Why do the trail? If you want to understand the Incas and what they accomplished, there is no better way than on the trail, which takes you near several of their high-mountain city sites with terraces and central building complexes. With every step, you literally will appreciate their love of stone. The Incas built stone trails, stone steps, stone buildings and obviously thought nothing of arranging stone terraces for growing corn and potatoes. All required huge amounts of physical effort. The beauty of their stonework is remarkable. They had an eye for layout and made their settlements look like they belonged on the steep slopes…always facing the rising sun to the east.
We were lucky to have Victor as our guide (arranged through our Cusco-based tour company, Inca Explorers) because he spoke very good English, along with Spanish and Quecawa. He could give us the name of an avocado in all three languages. Quecawa is interesting to hear because it uses a distinctive guttural k-sound in certain words.
Victor was good at spotting many of Peru’s 35 highland hummingbird varieties that flitted from one flowering plant to the next. He pointed out wild orchids, wild tobacco and yucca plants that looked like trees in the misty and lush “cloud” forest.
He also managed a group of eight porters and two cooks who packed our tents, sleeping bags, dinner ware, food and cooking equipment up the trail. We still had to use our own backpacks for essentials such as rain coats, water and fleece outerwear.
A pleasant aspect of the hike is that you are rarely away from running water. While the larger rivers fade from view as you climb farther upward and into the mountain peaks, fresh spring water rushes along the trail at nearly every point. Some of this water comes from ancient stone ditches and fountains built by the Inca.
Temperatures in the 60s during the day were perfect for hard and steady climbing. At night, it cooled into the 30s. We were lucky in that we’d planned our trip to start at the beginning of Peru’s winter “dry” season. Rain caught us only on one day.
Initially, I thought walking sticks were for wimps but quickly changed my mind after finding that I could take weight off my knees using them on descending stone stairs, which the Incas built for miles. It also helped that Victor carried my pack in his pack part of the time.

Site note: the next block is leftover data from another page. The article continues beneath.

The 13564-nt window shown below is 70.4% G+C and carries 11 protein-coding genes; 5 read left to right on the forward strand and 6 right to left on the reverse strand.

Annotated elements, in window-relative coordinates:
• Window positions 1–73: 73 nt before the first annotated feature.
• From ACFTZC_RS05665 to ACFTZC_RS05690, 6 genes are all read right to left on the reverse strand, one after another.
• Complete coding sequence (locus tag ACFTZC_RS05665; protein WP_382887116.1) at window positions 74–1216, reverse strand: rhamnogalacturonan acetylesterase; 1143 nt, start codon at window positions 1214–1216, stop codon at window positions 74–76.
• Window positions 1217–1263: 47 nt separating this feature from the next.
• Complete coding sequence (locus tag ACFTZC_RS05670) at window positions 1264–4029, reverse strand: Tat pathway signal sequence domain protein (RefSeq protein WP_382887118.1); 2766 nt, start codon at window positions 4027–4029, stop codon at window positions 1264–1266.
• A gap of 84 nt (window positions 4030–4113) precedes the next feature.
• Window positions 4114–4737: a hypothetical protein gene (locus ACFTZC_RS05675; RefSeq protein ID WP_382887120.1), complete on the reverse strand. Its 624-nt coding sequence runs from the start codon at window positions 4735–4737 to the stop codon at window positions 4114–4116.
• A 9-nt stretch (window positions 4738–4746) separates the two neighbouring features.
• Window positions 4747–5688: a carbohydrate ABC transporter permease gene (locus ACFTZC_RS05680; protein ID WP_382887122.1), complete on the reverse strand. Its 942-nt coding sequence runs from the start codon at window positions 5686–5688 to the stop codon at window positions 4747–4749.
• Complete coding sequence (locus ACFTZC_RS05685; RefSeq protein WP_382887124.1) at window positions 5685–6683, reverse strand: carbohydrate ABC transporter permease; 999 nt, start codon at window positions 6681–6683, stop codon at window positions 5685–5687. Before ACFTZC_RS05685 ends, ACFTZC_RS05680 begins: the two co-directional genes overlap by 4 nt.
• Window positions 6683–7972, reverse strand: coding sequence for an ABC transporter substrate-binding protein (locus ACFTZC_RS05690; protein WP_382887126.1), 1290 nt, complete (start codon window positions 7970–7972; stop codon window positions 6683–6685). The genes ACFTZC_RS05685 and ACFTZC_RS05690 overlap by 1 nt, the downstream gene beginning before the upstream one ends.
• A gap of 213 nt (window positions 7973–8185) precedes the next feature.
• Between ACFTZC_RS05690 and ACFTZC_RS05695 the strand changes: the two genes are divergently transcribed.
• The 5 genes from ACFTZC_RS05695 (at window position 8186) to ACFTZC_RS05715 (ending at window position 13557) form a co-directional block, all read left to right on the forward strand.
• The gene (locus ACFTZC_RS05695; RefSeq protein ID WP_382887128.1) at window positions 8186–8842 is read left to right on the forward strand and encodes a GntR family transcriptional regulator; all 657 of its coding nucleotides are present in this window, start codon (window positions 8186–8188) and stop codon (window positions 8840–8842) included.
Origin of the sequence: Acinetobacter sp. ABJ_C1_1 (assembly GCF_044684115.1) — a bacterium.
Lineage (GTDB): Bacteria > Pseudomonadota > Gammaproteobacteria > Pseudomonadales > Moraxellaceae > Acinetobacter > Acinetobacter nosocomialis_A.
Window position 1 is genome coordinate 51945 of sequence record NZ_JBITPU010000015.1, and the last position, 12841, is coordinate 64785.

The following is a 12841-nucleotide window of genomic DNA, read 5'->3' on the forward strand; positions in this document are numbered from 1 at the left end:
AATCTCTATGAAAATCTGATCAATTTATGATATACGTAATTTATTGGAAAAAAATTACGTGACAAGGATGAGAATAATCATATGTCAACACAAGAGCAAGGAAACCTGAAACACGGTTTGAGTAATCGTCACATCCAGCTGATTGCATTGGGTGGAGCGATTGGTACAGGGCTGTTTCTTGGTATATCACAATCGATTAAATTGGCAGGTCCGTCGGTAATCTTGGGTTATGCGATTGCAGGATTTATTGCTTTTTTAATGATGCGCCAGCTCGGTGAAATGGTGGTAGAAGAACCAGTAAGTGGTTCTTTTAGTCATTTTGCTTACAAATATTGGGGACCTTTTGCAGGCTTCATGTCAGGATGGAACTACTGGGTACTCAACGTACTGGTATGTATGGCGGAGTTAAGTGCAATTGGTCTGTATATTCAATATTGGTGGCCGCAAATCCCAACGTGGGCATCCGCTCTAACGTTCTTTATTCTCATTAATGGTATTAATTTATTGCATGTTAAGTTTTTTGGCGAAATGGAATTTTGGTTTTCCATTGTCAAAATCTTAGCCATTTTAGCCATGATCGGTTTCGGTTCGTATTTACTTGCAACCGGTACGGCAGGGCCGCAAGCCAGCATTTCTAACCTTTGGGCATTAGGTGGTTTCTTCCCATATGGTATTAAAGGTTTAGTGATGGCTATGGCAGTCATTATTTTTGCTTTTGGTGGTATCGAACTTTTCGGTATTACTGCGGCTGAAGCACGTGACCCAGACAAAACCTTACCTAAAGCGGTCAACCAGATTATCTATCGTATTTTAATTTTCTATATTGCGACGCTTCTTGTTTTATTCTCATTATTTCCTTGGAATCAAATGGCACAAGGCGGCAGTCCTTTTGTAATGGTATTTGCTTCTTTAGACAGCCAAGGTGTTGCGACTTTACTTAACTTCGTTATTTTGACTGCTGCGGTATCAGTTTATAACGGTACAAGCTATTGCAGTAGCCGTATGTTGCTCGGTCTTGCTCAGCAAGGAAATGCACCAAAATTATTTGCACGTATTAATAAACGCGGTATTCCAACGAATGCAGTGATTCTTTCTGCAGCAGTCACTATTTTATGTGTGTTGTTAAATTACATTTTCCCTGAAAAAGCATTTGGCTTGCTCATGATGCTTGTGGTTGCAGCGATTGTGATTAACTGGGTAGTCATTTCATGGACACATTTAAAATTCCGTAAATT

Lunch and dinner…meals on the trail
Our cook prepared great meals…lunch and dinner. Fish, rice, vegetables, soup, bread, tea and dessert. Touches of altitude sickness suppressed our appetites, which made it hard to choke down all the food. Popcorn was my favorite pre-dinner snack. It settled my gurgling stomach and also replenished salt that my body was casting off in the form of sweat.
There were so many variables in terms of what might be affecting our bodies that it was difficult to determine treatment. Altitude sickness and altitude sickness medicine can create similar symptoms. Bad water, dehydration…same thing. For me, the ultimate treatment was aspirin, which I popped going down hill to kill the pain in my knees. Altitude sickness medicine seemed to prevent headaches, but not much else. Never mind all that.
I’d be lying if I said there wasn’t deep satisfaction in sitting on a grassy, sunny outcrop above Machu Picchu that last morning looking down on the magnificent ruins and the swarming tourists below with their shorts, T-shirts and tennis shoes. They had come by train.
I had experienced so much more than they.
Criteria for the trail:
– You are fit, have done some mountain backpacking and tent camping.
– You’re ready for long days of demanding hiking at elevations near 11,000 feet.
– You can handle a squat pit latrine. You have your own toilet paper.
– You’re curious about people, their manners, customs and courtesies.
– You are a student of history, enjoy nature and have a good, but portable camera.
Posted copyright permission: Julia Anderson